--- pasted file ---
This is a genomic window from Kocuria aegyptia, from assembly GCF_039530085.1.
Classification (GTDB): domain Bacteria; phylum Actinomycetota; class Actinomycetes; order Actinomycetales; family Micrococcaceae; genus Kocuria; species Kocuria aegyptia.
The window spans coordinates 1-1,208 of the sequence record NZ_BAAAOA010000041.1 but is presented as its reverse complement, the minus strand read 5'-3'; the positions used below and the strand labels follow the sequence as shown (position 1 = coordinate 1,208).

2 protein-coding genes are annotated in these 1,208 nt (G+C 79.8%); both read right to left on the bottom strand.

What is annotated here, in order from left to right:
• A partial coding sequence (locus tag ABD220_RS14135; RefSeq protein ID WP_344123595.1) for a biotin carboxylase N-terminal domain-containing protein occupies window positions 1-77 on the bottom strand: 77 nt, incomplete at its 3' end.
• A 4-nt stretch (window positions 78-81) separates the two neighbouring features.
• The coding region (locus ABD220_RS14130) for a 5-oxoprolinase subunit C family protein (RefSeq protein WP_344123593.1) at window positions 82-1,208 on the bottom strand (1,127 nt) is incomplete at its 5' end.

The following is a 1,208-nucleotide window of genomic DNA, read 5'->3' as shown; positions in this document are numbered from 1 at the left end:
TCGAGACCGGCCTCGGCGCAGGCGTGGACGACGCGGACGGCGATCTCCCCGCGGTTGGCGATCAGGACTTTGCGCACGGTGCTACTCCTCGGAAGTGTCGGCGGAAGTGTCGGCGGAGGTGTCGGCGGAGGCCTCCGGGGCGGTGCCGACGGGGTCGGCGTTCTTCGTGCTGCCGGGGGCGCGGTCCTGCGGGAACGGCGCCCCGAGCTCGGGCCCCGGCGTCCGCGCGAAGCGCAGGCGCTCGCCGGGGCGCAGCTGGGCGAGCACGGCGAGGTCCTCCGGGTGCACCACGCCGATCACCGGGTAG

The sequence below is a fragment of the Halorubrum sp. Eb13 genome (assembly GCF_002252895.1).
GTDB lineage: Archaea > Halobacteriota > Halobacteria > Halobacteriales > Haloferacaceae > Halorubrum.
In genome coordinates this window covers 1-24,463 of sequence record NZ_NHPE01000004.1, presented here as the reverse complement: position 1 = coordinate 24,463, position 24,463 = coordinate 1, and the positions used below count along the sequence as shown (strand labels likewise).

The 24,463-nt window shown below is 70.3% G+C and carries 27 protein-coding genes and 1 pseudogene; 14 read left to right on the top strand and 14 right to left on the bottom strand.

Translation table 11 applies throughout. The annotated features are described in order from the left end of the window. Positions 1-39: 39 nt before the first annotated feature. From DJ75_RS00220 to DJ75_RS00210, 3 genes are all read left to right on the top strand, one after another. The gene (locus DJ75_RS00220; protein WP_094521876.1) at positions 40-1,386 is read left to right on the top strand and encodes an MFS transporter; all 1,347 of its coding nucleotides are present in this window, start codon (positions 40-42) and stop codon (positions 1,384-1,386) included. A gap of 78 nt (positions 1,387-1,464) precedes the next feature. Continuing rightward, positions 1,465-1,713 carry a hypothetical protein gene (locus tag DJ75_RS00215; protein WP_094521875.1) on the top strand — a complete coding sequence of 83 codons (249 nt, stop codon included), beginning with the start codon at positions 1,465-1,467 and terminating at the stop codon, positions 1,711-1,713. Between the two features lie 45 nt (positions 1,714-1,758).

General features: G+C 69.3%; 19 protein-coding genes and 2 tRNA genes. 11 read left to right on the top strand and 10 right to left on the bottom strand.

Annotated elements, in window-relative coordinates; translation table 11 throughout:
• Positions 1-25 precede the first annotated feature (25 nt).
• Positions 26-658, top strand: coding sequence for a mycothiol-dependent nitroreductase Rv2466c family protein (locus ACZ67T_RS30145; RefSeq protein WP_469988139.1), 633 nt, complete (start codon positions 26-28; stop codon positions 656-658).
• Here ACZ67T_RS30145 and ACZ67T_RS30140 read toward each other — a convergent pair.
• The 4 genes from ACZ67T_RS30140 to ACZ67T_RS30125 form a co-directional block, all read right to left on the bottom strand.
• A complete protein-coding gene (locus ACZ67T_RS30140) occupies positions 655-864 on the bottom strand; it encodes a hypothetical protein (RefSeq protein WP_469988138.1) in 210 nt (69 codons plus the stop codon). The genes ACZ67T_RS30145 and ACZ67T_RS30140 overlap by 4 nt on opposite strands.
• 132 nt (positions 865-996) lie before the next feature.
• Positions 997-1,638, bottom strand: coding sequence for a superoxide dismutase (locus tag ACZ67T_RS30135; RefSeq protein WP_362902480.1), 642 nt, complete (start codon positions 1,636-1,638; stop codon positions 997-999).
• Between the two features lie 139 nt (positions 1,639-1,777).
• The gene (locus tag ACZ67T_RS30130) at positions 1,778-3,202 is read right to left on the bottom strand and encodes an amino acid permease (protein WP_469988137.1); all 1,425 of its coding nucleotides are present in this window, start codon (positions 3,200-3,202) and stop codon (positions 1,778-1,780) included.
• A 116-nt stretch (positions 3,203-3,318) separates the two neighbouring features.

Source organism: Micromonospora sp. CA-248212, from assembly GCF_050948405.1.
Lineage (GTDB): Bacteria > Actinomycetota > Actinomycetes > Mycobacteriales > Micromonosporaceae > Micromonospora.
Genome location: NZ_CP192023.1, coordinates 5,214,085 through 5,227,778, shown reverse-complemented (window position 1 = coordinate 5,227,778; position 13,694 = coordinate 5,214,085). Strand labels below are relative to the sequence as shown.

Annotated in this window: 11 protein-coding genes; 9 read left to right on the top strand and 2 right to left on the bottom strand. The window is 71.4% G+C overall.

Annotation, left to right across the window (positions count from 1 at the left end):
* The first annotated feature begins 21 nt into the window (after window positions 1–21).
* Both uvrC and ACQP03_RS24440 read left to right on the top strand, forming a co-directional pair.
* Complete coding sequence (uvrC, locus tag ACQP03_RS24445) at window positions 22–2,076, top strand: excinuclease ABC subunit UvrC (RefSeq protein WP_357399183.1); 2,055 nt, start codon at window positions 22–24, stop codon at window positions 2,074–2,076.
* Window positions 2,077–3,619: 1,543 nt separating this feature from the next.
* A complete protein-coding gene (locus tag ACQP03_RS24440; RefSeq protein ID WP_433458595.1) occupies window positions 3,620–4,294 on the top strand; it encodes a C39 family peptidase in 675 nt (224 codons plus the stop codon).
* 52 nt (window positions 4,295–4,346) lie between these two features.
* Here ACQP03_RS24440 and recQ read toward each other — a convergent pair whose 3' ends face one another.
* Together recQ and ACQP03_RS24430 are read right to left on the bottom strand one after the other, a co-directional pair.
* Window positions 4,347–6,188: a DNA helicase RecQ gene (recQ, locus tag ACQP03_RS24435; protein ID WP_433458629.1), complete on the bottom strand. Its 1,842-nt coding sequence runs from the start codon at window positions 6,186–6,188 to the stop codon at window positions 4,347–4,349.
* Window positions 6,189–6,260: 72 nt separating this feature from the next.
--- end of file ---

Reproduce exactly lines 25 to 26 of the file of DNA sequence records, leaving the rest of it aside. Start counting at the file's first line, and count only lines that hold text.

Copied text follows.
• Between the two features lie 139 nt (positions 1,639-1,777).
• The gene (locus tag ACZ67T_RS30130) at positions 1,778-3,202 is read right to left on the bottom strand and encodes an amino acid permease (protein WP_469988137.1); all 1,425 of its coding nucleotides are present in this window, start codon (positions 3,200-3,202) and stop codon (positions 1,778-1,780) included.